An assortment of businesses and retailers accept bitcoin for payment, but some financial specialists and government officials aren't drinking the Kool-Aid just yet. It's difficult because bitcoin values have varied in 2014, from a low of $341 up to $900, while currently valued at $623 per bitcoin - and headlines find bitcoin more during controversies than victories.
Thanks to our friends at Icon Film Distribution Australia, we have five copies of the big budget disaster epic 'Pompeii' on 3D Blu-ray to giveaway.
Set in 79 A.D., Pompeii tells the epic story of Milo (Kit Harington), a slave turned invincible gladiator, who finds himself in a race against time to save his true love Cassia (Emily Browning). As Mount Vesuvius erupts in a surge of molten lava and deadly fireballs, Milo must fight his way out of the arena as the once magnificent Pompeii crumbles around him.
To go into the running to take one Blu-ray copy home, simply correctly answer the following question:
What happened to the ancient city of Pompeii?
To enter, simply 'like' this post and share via Facebook or Twitter and send your answers, along with your postal address to ben at TweakTown.com before the competition closes on July 25th. The total prize pool is approximately $199.75.
'Pompeii' is available on 3D + 2D Blu-ray combo pack, 2D Blu-ray, DVD and Digital from Australian retailers on July 23rd.
Google's CEO Larry Page has slammed Samsung for picking its own Tizen in its smart watches over Android Wear, according to a report.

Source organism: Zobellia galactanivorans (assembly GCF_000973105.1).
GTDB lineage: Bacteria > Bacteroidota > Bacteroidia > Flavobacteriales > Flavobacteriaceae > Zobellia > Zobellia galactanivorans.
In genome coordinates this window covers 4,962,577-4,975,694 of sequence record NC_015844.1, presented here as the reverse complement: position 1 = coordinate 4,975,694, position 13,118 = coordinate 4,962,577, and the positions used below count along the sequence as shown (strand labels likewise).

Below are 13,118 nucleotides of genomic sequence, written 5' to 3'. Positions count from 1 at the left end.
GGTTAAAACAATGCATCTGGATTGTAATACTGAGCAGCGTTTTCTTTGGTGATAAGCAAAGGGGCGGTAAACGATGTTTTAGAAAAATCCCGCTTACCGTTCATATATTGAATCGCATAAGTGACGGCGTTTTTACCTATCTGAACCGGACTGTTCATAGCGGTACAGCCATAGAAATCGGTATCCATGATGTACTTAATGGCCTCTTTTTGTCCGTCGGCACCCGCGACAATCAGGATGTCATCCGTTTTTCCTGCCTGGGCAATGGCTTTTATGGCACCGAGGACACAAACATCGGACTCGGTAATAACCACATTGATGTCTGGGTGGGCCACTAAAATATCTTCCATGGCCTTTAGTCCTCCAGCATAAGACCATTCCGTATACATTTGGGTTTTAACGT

The Information claims Samsung's chairman Jay Y Lee and the Google CEO held a "tense private meeting" at the Sun Valley Allen & Co conference. Page allegedly spoke to Lee about his frustrations Samsung was heavily pushing Tizen devices like the Gear 2 and Gear 2 Neo over the Android Wear enabled Gear Live, and told Lee how he'd prefer it if the company focused on Android Wear, particularly as the latter is compatible with a wider range of Android smartphones and tablets.
The report, if true, could be indicative of a larger debate about the future of smart watches. As we reported earlier this year, there was some controversy when Samsung appeared to favor its own software rather than Android. Consumer wearable tech, specifically smartwatches, is very much in its infancy - with some of Samsung's own efforts largely being considered a swing and a miss to date. Although Samsung is the top Android manufacturer at the moment, tensions over which direction to take the emerging market could well cause conflict. That is, of course, reliant on if smart watches take off at all.